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Another interesting dimension of Pierre-Henry's image, introduced in yesterday's post, is what he calls the tormented sky to the left of Mount Horeb. He explains that it symbolizes both the difficult life in Egypt and, at the same time, the liberation by God along with God's guidance through the pillar of cloud. The pillar, which is visible in the center of the dark sky, is mentioned in Deuteronomy 31:15, as well as in E texts that are antecedent to D (see Exodus 33:9-10 and Numbers 12:5).

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Underneath the tormented sky lie the three pyramids, which Pierre-Henry explains indicate that "Egypt remains a possibility." "Egypt could be the temptation of facility, temptation of security." On the temptation to return to Egypt, see Deuteronomy 17:16. For an E text antecedent to this theme, see Exodus 13:17. For one of my blog posts related to this topic, click here.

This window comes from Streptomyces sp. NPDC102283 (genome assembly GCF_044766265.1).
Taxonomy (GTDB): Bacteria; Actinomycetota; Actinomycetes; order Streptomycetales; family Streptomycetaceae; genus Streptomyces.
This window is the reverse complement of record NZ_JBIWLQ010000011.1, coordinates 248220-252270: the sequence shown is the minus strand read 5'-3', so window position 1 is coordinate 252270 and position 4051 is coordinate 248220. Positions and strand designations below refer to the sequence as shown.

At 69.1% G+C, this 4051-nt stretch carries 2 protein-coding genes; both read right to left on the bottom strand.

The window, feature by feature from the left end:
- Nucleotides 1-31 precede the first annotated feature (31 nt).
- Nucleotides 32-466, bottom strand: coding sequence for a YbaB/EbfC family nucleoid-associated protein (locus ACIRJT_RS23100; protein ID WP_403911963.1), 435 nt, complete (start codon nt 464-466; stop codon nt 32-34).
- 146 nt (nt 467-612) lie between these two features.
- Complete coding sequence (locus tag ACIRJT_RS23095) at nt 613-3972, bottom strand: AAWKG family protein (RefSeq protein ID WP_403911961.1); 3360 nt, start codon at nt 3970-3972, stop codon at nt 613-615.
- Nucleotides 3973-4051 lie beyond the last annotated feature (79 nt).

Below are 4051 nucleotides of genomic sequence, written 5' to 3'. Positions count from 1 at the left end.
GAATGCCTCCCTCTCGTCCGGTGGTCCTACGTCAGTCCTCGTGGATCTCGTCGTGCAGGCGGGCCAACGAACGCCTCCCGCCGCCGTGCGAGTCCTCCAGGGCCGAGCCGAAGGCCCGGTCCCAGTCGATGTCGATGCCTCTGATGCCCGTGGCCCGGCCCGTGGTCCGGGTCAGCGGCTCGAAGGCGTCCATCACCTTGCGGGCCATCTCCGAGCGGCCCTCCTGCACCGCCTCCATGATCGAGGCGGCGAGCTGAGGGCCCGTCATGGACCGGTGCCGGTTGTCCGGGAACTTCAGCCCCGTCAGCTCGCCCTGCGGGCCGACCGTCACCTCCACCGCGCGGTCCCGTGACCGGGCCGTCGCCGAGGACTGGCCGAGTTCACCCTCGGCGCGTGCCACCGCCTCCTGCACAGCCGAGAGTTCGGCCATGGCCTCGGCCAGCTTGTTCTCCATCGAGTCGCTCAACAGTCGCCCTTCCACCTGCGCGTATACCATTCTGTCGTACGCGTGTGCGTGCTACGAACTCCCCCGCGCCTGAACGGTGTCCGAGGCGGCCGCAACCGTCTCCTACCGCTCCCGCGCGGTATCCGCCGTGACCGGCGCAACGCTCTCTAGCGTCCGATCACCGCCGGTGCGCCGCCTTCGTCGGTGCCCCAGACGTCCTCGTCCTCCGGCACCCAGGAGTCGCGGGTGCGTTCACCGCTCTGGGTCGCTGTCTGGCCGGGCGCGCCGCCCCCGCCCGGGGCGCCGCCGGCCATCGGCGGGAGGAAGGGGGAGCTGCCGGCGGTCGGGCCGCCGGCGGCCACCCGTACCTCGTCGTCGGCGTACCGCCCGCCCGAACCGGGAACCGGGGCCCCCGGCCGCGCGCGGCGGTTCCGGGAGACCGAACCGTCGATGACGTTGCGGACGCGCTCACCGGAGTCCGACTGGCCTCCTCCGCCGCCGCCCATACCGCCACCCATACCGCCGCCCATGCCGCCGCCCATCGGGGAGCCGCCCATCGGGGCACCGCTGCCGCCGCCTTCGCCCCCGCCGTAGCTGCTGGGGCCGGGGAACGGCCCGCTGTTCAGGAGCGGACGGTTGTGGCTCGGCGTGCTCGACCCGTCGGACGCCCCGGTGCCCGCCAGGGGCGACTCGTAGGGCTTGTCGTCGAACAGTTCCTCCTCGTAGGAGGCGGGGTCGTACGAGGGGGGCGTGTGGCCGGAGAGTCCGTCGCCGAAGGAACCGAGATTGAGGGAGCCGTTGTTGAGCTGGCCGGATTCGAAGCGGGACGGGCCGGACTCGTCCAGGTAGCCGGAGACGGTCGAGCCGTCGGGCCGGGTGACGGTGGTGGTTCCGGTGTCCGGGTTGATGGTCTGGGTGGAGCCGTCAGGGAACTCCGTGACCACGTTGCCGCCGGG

Monday, May 17, 2010

"Vision of Deuteronomy," by Pierre-Henry Buisson

As his final project for my Deuteronomy seminar, my student Pierre-Henry created this visual representation of some central themes of our course work together. Take a moment to give the painting a close look, and feel free to add your interpretations of the piece using the "comments" function below.

Click to Enlarge!

At the center of the image is Mount Horeb/Sinai, the mountain of God's revelation, of Israel's assembly, and of the alliance between God and God's people. Pierre-Henry notes that as the eye moves across the painting from left to right, one leaves the darkness of slavery in Egypt and begins to experience a brighter side of promise on the right. On the far left side of the painting in the middle of the left border, one can see the pyramids of Egypt on the horizon. As the journey of Deuteronomy progresses, one's eye leaves the symbols of slavery and moves diagonally down to the right, past Sinai and the giving of the Torah, into covenant, love, and justice, symbolized by the clasped hands in the Jordan river, and then into the lush green land of promise, where, along with the image of the tree, one finds community rooted in the land, linking human mutuality and its material supports.